Instead, they’ll say something like this:
“How would you describe your ideal supervisor?”
Then they’ll read between the lines.
So beat them to it: read between the lines of what they say, and make sure you address that subtext, as well as the question on the surface.
Ask yourself two questions about each question:
- What is she trying to find out by asking that?
- How can I sell myself with my answer while still being authentically “me”?
With the “ideal supervisor” question, for example, the interviewer is not trying to find out how the company can choose the right supervisor for you. They’re probably not looking for input on how the existing supervisor can best work with you, either. They want to “read” your answer for insights on how you work with a boss.
Most candidates, if they don’t think much about it, will say something like this:
“My ideal supervisor would be someone who is very fair, always available for questions, and gives clear guidance but doesn’t micromanage.”
This answer is clear and true – both important qualities – but it doesn’t address what the interviewer is really interested in, and it does nothing to sell you. In fact, it may make you sound hard to please. A better answer would show that you perform well with various types of supervisors, ideal or not.
Here’s another common question:
“Tell me about a time you had to work with a difficult person.”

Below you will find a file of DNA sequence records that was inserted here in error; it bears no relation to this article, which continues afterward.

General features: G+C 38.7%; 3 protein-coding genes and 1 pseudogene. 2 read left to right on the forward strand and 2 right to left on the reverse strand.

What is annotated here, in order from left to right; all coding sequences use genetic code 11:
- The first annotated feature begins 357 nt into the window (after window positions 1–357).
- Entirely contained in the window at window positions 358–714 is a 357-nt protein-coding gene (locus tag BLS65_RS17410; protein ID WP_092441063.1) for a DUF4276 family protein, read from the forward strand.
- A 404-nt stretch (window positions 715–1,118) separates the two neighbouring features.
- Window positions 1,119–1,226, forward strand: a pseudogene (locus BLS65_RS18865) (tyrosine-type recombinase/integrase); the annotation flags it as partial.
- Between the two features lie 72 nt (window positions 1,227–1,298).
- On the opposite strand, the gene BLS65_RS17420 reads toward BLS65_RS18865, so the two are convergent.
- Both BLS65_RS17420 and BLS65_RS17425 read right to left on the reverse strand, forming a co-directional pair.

What are they trying to find out? They want to know about your willingness and ability to deal with difficult behaviors and achieve great results nonetheless. They want to know specifically how you have done this. They also may be testing you to see whether you are fair and discreet in what you say about others.
Have you ever been asked, “If we offered you the job, when could you start?” There’s more to this question than meets the eye. Some interviewers ask this question as a test to see if you’re really serious about the opportunity. Give an answer that shows you’ll be ready.
How are you going to remember, right there in the interview, to identify what the interviewer is looking for? By preparing and practicing. Look up lists of common interview questions in advance, analyze them and practice your answers.
Even if the interviewer asks totally different questions than you prepared for – as they will – you’ll “wing it” more effectively because you will have internalized the skill and the habit of approaching interview questions strategically.